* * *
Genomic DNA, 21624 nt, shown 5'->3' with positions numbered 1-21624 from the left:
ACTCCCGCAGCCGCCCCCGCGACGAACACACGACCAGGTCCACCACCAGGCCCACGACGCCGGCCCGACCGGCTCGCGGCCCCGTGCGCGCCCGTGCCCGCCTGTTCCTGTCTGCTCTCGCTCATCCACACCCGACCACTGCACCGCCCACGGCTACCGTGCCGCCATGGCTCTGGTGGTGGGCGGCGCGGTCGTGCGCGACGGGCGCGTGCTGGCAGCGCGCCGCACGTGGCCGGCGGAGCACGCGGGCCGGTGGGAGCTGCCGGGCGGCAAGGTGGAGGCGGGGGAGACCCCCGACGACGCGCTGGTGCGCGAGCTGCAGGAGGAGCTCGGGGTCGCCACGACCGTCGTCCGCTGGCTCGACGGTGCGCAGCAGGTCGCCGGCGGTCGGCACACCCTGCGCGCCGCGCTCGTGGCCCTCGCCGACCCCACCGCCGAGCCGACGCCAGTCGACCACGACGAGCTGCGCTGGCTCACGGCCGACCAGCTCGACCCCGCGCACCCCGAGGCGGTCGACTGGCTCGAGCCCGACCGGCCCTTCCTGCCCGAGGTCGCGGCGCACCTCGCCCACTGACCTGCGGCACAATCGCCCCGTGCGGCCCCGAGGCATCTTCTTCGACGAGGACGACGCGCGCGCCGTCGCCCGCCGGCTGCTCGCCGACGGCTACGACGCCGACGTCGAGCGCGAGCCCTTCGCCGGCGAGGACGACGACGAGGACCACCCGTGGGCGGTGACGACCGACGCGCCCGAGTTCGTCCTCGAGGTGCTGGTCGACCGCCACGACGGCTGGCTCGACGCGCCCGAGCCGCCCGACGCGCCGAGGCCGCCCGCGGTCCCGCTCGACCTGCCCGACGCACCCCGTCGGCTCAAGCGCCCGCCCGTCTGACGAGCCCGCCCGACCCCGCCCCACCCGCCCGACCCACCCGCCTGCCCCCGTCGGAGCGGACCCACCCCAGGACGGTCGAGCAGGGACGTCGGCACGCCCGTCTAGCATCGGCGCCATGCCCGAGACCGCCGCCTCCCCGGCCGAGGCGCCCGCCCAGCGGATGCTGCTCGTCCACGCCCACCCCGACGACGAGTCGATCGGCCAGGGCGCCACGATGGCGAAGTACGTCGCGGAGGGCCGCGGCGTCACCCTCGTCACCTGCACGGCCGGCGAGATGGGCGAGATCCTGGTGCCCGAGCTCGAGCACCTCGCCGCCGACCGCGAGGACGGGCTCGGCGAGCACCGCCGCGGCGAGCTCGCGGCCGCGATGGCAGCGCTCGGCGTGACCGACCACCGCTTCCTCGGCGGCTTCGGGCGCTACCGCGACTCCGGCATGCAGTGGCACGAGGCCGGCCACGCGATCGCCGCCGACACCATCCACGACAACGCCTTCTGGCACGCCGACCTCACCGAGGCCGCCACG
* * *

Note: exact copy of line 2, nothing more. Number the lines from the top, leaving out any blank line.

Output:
ACTCCCGCAGCCGCCCCCGCGACGAACACACGACCAGGTCCACCACCAGGCCCACGACGCCGGCCCGACCGGCTCGCGGCCCCGTGCGCGCCCGTGCCCGCCTGTTCCTGTCTGCTCTCGCTCATCCACACCCGACCACTGCACCGCCCACGGCTACCGTGCCGCCATGGCTCTGGTGGTGGGCGGCGCGGTCGTGCGCGACGGGCGCGTGCTGGCAGCGCGCCGCACGTGGCCGGCGGAGCACGCGGGCCGGTGGGAGCTGCCGGGCGGCAAGGTGGAGGCGGGGGAGACCCCCGACGACGCGCTGGTGCGCGAGCTGCAGGAGGAGCTCGGGGTCGCCACGACCGTCGTCCGCTGGCTCGACGGTGCGCAGCAGGTCGCCGGCGGTCGGCACACCCTGCGCGCCGCGCTCGTGGCCCTCGCCGACCCCACCGCCGAGCCGACGCCAGTCGACCACGACGAGCTGCGCTGGCTCACGGCCGACCAGCTCGACCCCGCGCACCCCGAGGCGGTCGACTGGCTCGAGCCCGACCGGCCCTTCCTGCCCGAGGTCGCGGCGCACCTCGCCCACTGACCTGCGGCACAATCGCCCCGTGCGGCCCCGAGGCATCTTCTTCGACGAGGACGACGCGCGCGCCGTCGCCCGCCGGCTGCTCGCCGACGGCTACGACGCCGACGTCGAGCGCGAGCCCTTCGCCGGCGAGGACGACGACGAGGACCACCCGTGGGCGGTGACGACCGACGCGCCCGAGTTCGTCCTCGAGGTGCTGGTCGACCGCCACGACGGCTGGCTCGACGCGCCCGAGCCGCCCGACGCGCCGAGGCCGCCCGCGGTCCCGCTCGACCTGCCCGACGCACCCCGTCGGCTCAAGCGCCCGCCCGTCTGACGAGCCCGCCCGACCCCGCCCCACCCGCCCGACCCACCCGCCTGCCCCCGTCGGAGCGGACCCACCCCAGGACGGTCGAGCAGGGACGTCGGCACGCCCGTCTAGCATCGGCGCCATGCCCGAGACCGCCGCCTCCCCGGCCGAGGCGCCCGCCCAGCGGATGCTGCTCGTCCACGCCCACCCCGACGACGAGTCGATCGGCCAGGGCGCCACGATGGCGAAGTACGTCGCGGAGGGCCGCGGCGTCACCCTCGTCACCTGCACGGCCGGCGAGATGGGCGAGATCCTGGTGCCCGAGCTCGAGCACCTCGCCGCCGACCGCGAGGACGGGCTCGGCGAGCACCGCCGCGGCGAGCTCGCGGCCGCGATGGCAGCGCTCGGCGTGACCGACCACCGCTTCCTCGGCGGCTTCGGGCGCTACCGCGACTCCGGCATGCAGTGGCACGAGGCCGGCCACGCGATCGCCGCCGACACCATCCACGACAACGCCTTCTGGCACGCCGACCTCACCGAGGCCGCCACG